Comment held for moderation.
  • AdT (unregistered) in reply to Gitsnik
    Gitsnik:
    Actually... I wonder if I can get my boss to do that... I have CCTV footage of one of my users licking her screen to discharge the static buildup...

    If I were you, I'd be wearing polyester shorts.

  • CastrTroy (unregistered) in reply to GrandmasterB
    GrandmasterB:
    Interesting story. I believe because I've seen it.

    The only thing that makes me go 'hmm' is why Jeff didnt just set the guy up on a $20/mo shared account.

    $20 a month? You can get a shared hosting account for $4 that would probably run circles around having some guy host it in his apartment. For $7.99 you can get all kinds of stuff, and for $30 you can get Virtual Dedicated servers.
  • Draculita (unregistered) in reply to Mennos

    Oh no, not at all! It is quite deadly to cats and dogs. Just ask a Vet. Same goes for onions.... bad for them.

  • Sergio (unregistered)

    The real WTF is that Frank has a friend.

  • Falcon (unregistered) in reply to akatherder
    akatherder:
    Sometimes when I go to the store I buy the house-brand peanut butter. One time I bought Hydrox instead of Oreos and my dog died. It USUALLY works out pretty well though.

    Actually, there was an issue down south here recently in which some pet food (actually, not the cheap brand, but the reasonably good stuff) which contained poison that killed several pets.

    Not to mention the whole "Peanut Butter" snafu that occurred beforehand. (Need I mention the brand name?)

    I am one of the cheapskates that buy's the store brand of many things; including pet food. I usually find it is no less different than the overpriced alternatives; with the exception that neither I nor my pets have been poisoned.

  • Franz Kafka (unregistered) in reply to keezer
    keezer:
    It's not so far-fetched for a non-administrator type to expect to have a "simple web server" for cheap.

    Internet start-ups were full of "idea men" owners who didn't know the first thing about the technology they wanted to have implemented, except for the fact that it should be much cheaper.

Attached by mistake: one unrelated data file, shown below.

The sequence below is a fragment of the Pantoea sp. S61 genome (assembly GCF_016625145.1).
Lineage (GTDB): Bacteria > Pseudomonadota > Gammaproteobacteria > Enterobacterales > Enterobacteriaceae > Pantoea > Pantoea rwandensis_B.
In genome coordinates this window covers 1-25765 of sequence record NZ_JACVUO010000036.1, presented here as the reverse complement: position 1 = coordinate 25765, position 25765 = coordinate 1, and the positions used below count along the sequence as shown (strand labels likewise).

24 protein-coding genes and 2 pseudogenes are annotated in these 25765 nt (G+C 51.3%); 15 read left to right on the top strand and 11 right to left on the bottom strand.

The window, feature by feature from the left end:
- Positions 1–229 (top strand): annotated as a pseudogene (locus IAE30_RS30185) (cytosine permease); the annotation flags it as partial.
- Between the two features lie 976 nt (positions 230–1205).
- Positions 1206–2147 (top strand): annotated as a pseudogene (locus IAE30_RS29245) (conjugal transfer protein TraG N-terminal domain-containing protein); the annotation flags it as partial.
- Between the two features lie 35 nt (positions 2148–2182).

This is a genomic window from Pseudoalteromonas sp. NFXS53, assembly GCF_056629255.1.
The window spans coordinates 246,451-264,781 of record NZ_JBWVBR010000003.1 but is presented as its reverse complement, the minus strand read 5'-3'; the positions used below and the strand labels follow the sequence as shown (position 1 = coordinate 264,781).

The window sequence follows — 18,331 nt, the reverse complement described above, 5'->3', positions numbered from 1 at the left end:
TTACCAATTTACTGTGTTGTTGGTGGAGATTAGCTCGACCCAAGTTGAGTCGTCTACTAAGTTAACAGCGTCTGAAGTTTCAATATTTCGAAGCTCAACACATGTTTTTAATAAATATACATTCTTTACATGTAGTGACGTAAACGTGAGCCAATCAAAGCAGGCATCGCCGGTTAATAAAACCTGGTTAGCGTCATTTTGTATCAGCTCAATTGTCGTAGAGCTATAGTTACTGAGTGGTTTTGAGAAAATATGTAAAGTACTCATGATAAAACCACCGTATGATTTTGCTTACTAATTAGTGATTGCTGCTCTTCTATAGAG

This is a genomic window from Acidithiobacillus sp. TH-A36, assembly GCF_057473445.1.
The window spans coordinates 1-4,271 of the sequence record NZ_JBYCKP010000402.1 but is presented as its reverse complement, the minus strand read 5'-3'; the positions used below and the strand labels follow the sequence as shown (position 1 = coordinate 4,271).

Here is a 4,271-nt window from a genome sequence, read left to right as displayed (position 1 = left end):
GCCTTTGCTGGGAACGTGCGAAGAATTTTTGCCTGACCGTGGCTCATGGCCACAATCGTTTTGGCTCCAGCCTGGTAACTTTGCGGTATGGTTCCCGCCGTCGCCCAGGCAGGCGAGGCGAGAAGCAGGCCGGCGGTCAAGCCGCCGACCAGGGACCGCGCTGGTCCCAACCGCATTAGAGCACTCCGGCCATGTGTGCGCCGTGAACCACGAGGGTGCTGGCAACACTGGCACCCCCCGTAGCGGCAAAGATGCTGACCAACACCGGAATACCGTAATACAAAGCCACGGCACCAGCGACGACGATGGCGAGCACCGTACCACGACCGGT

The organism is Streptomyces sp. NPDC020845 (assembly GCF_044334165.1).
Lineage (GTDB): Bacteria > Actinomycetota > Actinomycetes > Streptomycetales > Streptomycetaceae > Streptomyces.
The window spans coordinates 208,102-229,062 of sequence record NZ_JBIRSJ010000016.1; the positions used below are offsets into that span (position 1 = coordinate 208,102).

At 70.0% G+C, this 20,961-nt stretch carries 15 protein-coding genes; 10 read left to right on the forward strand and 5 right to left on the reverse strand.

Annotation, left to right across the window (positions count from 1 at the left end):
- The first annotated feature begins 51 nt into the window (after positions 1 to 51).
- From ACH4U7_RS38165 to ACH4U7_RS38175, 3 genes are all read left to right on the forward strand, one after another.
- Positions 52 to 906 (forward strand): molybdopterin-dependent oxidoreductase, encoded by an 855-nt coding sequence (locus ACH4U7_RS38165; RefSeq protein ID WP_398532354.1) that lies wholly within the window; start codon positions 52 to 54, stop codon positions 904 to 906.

That's why they fail - ideas are 10 to a penny. Execution is what gets you rich. Maybe those Idea Men should've hired someone competent?

    Anyway, I second the VPS option - for something demoable, it should be enough.

  • Tias (unregistered)

    Caffeine and cocoa are toxic to humans as well, we are probably just a bit more sturdy to that diet - not to mention our larger body mass. Everything is toxic, really.

  • going unplugged (unregistered) in reply to Al

    Well, oh why I didn't take the blue pill, but the sad truth is that going unplugged many places do happen. One client I was working for in a major network project in 1997, they unplugged the router in one of the sites to make a room for coffee machine and then called in just to wonder why their network is down..

  • death (cs)

    Well, a web server can be even an old runt for some people and serve perfectly in its purposes. Its the purpose that dictates the hardware.

    When I stared with with my current company my first task was to parse/make searchable some log files and make stats. I opted to parse them into a database and provide rest from there. Soon I needed a "server" to put the production system on. ´What I got was a 600MHz 128 ram Coppermine with a replacement 20G harddrive. For two years it served these early services to the local intranet an was only just recently retired because the new server(still a PC but p4 and lots o ram) had obsoleted some applications and taken over others.

    Moral of the story, the WTF can go the other way as well. No point shooting flies with a cannon...

    As to "home datacenter", didn't that guy have a pantry or something!? Even my home routing PC has a better life than this.

  • dreadedgeek (unregistered)

    This sounds like a small "no-profit" (as opposed to "non-profit") office I once worked for, where the boss had everyone on Macs, and the oldest slowest Mac functioned as the office mail server. Boss finally ponied up the money for some newer iMacs, with lots more memory, only to hand them out to Managers who mostly wrote email and memos. Digging through a closet of unused hardware for spare parts, I found machines with their 5-1/4 inch disk drives intact...I ended up buying parts off of Craigslist. It took a few days of people losing more and more email messages (and business) before I could convince the boss to switch machines...after which, PHB wandered off to Spain for a vacation. Same boss refused to pony up money for anti-virus software updates, because "we'd bought the software, already."

  • prophet6 (unregistered)

    Maybe I have a somewhat Frank-like inclination myself, but you don't always have to buy a PowerEdge cluster to host a website. Depending on the scale of their site, a $300 Wal*Mart eMachine might have been the perfect solution...simple websites require astonishingly little on the backend.